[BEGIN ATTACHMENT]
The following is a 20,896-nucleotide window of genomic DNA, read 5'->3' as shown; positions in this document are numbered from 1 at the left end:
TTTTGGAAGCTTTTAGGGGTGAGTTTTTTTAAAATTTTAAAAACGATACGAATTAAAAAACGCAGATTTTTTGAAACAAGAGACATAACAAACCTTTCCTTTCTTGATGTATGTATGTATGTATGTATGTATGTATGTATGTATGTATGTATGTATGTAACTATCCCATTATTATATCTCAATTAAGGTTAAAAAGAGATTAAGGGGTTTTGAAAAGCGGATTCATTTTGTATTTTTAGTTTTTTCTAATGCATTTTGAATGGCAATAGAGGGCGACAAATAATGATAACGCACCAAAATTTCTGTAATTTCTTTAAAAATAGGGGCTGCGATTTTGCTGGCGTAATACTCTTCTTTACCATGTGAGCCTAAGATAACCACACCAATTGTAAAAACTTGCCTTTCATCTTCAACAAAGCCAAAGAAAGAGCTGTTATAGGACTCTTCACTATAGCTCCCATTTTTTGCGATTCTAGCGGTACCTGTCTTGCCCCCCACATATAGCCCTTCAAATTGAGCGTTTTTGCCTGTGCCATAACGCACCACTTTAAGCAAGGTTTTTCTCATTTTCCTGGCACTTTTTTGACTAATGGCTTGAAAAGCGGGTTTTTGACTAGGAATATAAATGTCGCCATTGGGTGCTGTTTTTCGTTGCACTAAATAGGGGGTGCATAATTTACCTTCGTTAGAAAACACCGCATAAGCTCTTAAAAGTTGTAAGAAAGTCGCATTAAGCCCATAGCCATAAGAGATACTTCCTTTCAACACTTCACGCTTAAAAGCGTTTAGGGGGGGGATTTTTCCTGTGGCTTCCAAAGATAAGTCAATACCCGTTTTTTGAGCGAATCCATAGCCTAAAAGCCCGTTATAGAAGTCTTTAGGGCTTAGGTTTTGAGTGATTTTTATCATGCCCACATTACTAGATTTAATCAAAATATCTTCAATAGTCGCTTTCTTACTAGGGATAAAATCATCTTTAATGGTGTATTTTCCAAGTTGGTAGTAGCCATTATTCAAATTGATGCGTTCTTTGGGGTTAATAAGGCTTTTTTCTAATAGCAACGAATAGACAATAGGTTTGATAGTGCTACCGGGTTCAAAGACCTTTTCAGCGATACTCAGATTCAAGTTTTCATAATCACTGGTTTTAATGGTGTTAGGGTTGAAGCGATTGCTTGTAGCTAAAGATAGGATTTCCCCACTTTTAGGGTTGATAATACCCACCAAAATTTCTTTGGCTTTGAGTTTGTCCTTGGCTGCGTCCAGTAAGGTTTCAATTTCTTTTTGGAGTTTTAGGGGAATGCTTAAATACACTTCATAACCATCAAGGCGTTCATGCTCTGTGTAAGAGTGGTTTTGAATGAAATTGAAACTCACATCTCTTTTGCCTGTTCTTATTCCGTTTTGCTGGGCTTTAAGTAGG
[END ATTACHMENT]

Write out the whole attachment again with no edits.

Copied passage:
The following is a 20,896-nucleotide window of genomic DNA, read 5'->3' as shown; positions in this document are numbered from 1 at the left end:
TTTTGGAAGCTTTTAGGGGTGAGTTTTTTTAAAATTTTAAAAACGATACGAATTAAAAAACGCAGATTTTTTGAAACAAGAGACATAACAAACCTTTCCTTTCTTGATGTATGTATGTATGTATGTATGTATGTATGTATGTATGTATGTATGTATGTAACTATCCCATTATTATATCTCAATTAAGGTTAAAAAGAGATTAAGGGGTTTTGAAAAGCGGATTCATTTTGTATTTTTAGTTTTTTCTAATGCATTTTGAATGGCAATAGAGGGCGACAAATAATGATAACGCACCAAAATTTCTGTAATTTCTTTAAAAATAGGGGCTGCGATTTTGCTGGCGTAATACTCTTCTTTACCATGTGAGCCTAAGATAACCACACCAATTGTAAAAACTTGCCTTTCATCTTCAACAAAGCCAAAGAAAGAGCTGTTATAGGACTCTTCACTATAGCTCCCATTTTTTGCGATTCTAGCGGTACCTGTCTTGCCCCCCACATATAGCCCTTCAAATTGAGCGTTTTTGCCTGTGCCATAACGCACCACTTTAAGCAAGGTTTTTCTCATTTTCCTGGCACTTTTTTGACTAATGGCTTGAAAAGCGGGTTTTTGACTAGGAATATAAATGTCGCCATTGGGTGCTGTTTTTCGTTGCACTAAATAGGGGGTGCATAATTTACCTTCGTTAGAAAACACCGCATAAGCTCTTAAAAGTTGTAAGAAAGTCGCATTAAGCCCATAGCCATAAGAGATACTTCCTTTCAACACTTCACGCTTAAAAGCGTTTAGGGGGGGGATTTTTCCTGTGGCTTCCAAAGATAAGTCAATACCCGTTTTTTGAGCGAATCCATAGCCTAAAAGCCCGTTATAGAAGTCTTTAGGGCTTAGGTTTTGAGTGATTTTTATCATGCCCACATTACTAGATTTAATCAAAATATCTTCAATAGTCGCTTTCTTACTAGGGATAAAATCATCTTTAATGGTGTATTTTCCAAGTTGGTAGTAGCCATTATTCAAATTGATGCGTTCTTTGGGGTTAATAAGGCTTTTTTCTAATAGCAACGAATAGACAATAGGTTTGATAGTGCTACCGGGTTCAAAGACCTTTTCAGCGATACTCAGATTCAAGTTTTCATAATCACTGGTTTTAATGGTGTTAGGGTTGAAGCGATTGCTTGTAGCTAAAGATAGGATTTCCCCACTTTTAGGGTTGATAATACCCACCAAAATTTCTTTGGCTTTGAGTTTGTCCTTGGCTGCGTCCAGTAAGGTTTCAATTTCTTTTTGGAGTTTTAGGGGAATGCTTAAATACACTTCATAACCATCAAGGCGTTCATGCTCTGTGTAAGAGTGGTTTTGAATGAAATTGAAACTCACATCTCTTTTGCCTGTTCTTATTCCGTTTTGCTGGGCTTTAAGTAGG